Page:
E nga mana e nga reo e rau rangatira ma tenei te mihi kia koutou i te kaupapa o te ra tena koutou tena koutou kia ora tatou katoa
E nga manuhiri o nga hau e wha
E nga waka o nga tai e wha
Nau mai taute mai
Greetings and welcome to everyone gathered here today – to our visitors who have travelled from the four winds, to all who represent the four oceans, welcome to this place. Thank you to Dr Te Maire Tau – Upoko, Ngai Tūāhuriri, for his words of greeting.
Hon Dr Megan Woods, Minister for Greater Christchurch Regeneration
HE Mr Norikazu SUZUKI - Vice-Minister for Foreign Affairs,
Members of Parliament: Hon Ruth Dyson, Hon Gerry Brownlee & Poto Williams
Mayor Winton Dalley, Hurunui District and David Ayers, Waimakariri District
Sir Bob and Lady Parker
Members of the Diplomatic & Consular Corps, Representatives of the Emergency Services, the families and friends of those whose names are engraved on this memorial and everyone who has gathered today - I welcome you to this place.
May I in particular acknowledge the Quake Families Trust, as I welcome you here on their behalf as well.
This is the place where we gather on the 22nd February to remember those whose lives were lost, to ensure that they live on, not only in the memories of those who loved and knew them well, but also in our collective memory as a city. We also remember those who were seriously injured, and all those who were affected and who carry the scars of the trauma they have experienced. And we remember all those who came to help us in so many ways.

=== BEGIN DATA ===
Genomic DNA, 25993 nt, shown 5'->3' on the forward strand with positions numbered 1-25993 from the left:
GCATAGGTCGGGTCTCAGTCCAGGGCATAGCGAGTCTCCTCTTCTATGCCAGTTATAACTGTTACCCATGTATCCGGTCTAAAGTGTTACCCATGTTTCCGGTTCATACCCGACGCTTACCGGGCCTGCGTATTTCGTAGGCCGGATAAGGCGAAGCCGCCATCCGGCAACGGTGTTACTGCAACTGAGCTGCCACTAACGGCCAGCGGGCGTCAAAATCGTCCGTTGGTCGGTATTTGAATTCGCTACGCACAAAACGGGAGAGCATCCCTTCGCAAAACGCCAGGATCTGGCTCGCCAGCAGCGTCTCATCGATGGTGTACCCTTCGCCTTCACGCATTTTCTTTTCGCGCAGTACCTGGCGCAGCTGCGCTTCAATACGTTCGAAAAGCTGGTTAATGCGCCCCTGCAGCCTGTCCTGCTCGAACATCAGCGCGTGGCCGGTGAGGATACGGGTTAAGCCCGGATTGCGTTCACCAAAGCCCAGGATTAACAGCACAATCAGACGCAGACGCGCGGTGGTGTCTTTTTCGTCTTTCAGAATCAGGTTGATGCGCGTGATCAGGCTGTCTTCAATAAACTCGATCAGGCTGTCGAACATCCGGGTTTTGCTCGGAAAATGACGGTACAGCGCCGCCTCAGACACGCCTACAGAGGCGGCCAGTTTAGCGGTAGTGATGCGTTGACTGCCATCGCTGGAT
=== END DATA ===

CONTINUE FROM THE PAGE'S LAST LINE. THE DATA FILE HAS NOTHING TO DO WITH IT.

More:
Today’s theme is ‘caring for each other’. It seems so appropriate when the experience of the earthquake, alongside the tragic loss of life, traumatic injury and loss of homes, was this extraordinary sense of coming together - reaching out - caring for each other.
Forged in tragedy the bonds that were formed that day and in the days, weeks, months and years that have followed will never be broken.
And so it is that 8 years on from that fateful day we come together at this time, in this place, to remember, to share our sorrow, to record our gratitude to those who came to our aid and to care for each other once more.
No reira tena koutou, tena koutou, tena ra tatou katoa.